Public Default Dynamics
by Betty C. Daniel of the University at Albany - SUNY
Abstract: This paper provides a dynamic model of a public debt crisis in which fiscal insolvency is the cause. The insolvency is created by a combination of a passive fiscal policy with an upper bound on the long-run budget surplus, yielding risky government debt, and a string of bad luck. As debt rises and a crisis approaches, the interest rate rises, due to a risk premium on debt in anticipation of possible default. A position, in which the contractual value of debt under passive fiscal policy exceeds the maximum expected present-value surplus, is infeasible. Should passive fiscal policy require such a point, a crisis occurs. Crisis resolution includes a promise of fiscal reform, with a switch to active fiscal policy as in the Fiscal Theory of the Price Level (FTPL). The switch creates larger near-term surpluses, which serve to raise the expected present-value surplus, and greater exchange rate flexibility, which eliminates the default premium on debt. If the present-value surplus is still too low relative to debt after the policy switch, default is necessary.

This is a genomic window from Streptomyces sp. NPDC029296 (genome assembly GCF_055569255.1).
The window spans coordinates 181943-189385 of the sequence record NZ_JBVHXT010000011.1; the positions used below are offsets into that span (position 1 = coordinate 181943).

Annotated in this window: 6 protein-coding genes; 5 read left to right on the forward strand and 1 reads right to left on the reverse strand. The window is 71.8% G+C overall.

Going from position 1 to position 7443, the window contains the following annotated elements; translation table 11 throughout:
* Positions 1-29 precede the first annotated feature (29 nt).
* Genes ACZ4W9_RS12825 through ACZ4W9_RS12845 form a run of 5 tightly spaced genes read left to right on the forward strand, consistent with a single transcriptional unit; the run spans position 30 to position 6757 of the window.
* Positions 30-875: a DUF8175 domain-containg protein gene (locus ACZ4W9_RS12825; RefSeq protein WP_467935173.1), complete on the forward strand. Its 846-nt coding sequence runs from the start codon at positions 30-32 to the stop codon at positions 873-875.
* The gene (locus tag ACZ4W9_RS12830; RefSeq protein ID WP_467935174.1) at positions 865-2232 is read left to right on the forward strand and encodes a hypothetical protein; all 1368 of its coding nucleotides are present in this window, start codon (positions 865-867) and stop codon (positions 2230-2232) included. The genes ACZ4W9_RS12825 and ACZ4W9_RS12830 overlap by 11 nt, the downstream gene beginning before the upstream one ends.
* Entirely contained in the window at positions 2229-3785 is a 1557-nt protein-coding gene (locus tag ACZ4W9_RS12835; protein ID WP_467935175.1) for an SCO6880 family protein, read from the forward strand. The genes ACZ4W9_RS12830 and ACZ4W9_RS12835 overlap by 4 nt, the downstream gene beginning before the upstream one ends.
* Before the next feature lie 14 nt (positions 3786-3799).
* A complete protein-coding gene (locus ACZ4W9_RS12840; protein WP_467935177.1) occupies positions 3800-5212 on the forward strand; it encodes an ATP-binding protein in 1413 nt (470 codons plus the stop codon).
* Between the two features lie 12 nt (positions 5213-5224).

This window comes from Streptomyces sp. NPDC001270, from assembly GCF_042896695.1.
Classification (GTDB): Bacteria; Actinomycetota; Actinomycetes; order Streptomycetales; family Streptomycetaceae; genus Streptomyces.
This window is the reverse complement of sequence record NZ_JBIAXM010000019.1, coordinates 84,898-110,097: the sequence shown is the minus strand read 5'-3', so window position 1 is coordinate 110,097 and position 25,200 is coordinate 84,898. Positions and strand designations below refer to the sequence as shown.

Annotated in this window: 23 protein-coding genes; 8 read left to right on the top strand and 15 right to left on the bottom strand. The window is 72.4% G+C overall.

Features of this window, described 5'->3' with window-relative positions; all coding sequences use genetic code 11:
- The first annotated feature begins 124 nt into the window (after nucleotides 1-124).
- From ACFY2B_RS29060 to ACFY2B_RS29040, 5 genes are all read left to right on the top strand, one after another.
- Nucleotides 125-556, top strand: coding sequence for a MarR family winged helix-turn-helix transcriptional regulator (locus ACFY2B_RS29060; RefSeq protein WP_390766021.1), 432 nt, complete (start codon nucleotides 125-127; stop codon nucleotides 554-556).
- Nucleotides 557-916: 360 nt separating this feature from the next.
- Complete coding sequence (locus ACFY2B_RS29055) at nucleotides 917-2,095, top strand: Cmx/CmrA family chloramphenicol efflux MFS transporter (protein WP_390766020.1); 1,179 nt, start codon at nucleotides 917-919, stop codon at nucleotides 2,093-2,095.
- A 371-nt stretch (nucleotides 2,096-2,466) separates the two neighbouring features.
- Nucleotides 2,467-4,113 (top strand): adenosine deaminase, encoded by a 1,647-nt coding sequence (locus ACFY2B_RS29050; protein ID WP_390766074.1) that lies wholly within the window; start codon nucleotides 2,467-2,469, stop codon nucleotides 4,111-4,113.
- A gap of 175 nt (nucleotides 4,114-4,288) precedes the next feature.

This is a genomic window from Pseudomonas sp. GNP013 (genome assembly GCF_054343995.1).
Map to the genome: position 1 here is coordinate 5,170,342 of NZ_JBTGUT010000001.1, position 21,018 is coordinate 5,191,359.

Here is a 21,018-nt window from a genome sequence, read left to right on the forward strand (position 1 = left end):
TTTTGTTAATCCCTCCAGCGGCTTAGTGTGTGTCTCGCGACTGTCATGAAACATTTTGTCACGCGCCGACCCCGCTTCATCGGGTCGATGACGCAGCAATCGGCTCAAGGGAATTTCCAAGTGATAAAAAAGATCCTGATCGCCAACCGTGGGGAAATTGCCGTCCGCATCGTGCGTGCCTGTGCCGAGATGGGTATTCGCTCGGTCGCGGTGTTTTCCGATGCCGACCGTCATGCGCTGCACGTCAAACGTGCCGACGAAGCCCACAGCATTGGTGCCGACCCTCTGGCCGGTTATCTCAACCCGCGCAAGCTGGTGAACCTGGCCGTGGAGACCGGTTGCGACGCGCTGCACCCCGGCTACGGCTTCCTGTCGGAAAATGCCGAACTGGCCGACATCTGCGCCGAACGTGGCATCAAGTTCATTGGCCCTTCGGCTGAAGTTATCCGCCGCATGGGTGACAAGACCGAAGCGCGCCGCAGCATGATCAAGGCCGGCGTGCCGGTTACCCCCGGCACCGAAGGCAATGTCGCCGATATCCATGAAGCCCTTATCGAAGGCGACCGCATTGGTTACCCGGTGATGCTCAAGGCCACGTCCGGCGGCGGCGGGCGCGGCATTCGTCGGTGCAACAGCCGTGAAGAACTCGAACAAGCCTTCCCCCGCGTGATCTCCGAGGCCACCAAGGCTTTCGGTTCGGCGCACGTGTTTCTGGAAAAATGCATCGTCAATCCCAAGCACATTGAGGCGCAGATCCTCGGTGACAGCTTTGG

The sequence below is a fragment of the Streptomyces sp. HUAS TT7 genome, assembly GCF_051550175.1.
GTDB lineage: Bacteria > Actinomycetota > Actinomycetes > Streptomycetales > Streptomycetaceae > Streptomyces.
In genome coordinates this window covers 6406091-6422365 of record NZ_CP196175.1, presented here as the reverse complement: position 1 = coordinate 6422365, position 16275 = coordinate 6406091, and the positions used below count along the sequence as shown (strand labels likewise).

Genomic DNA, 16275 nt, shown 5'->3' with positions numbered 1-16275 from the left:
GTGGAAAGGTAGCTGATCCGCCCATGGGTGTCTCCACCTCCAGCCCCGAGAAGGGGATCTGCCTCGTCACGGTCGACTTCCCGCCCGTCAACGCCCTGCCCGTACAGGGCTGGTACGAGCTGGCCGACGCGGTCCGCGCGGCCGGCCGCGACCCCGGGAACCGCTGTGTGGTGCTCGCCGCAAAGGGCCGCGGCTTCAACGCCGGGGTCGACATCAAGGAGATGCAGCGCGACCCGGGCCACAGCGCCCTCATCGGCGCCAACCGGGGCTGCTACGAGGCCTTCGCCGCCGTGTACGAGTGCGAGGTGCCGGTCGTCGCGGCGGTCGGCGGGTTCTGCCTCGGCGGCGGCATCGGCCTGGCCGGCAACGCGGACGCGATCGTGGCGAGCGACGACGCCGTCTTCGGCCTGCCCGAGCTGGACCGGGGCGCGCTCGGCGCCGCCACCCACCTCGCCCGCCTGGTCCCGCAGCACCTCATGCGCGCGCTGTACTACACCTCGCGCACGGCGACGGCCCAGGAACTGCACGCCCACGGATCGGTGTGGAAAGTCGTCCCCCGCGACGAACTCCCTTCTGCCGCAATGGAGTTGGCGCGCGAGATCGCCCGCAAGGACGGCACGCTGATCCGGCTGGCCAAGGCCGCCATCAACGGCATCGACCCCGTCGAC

Keywords: Default, Financial Crisis, Currency Crisis, Debt Crisis, Regime Switching, Fiscal Theory of the Price Level.
Previously titled: Sovereign Default Dynamics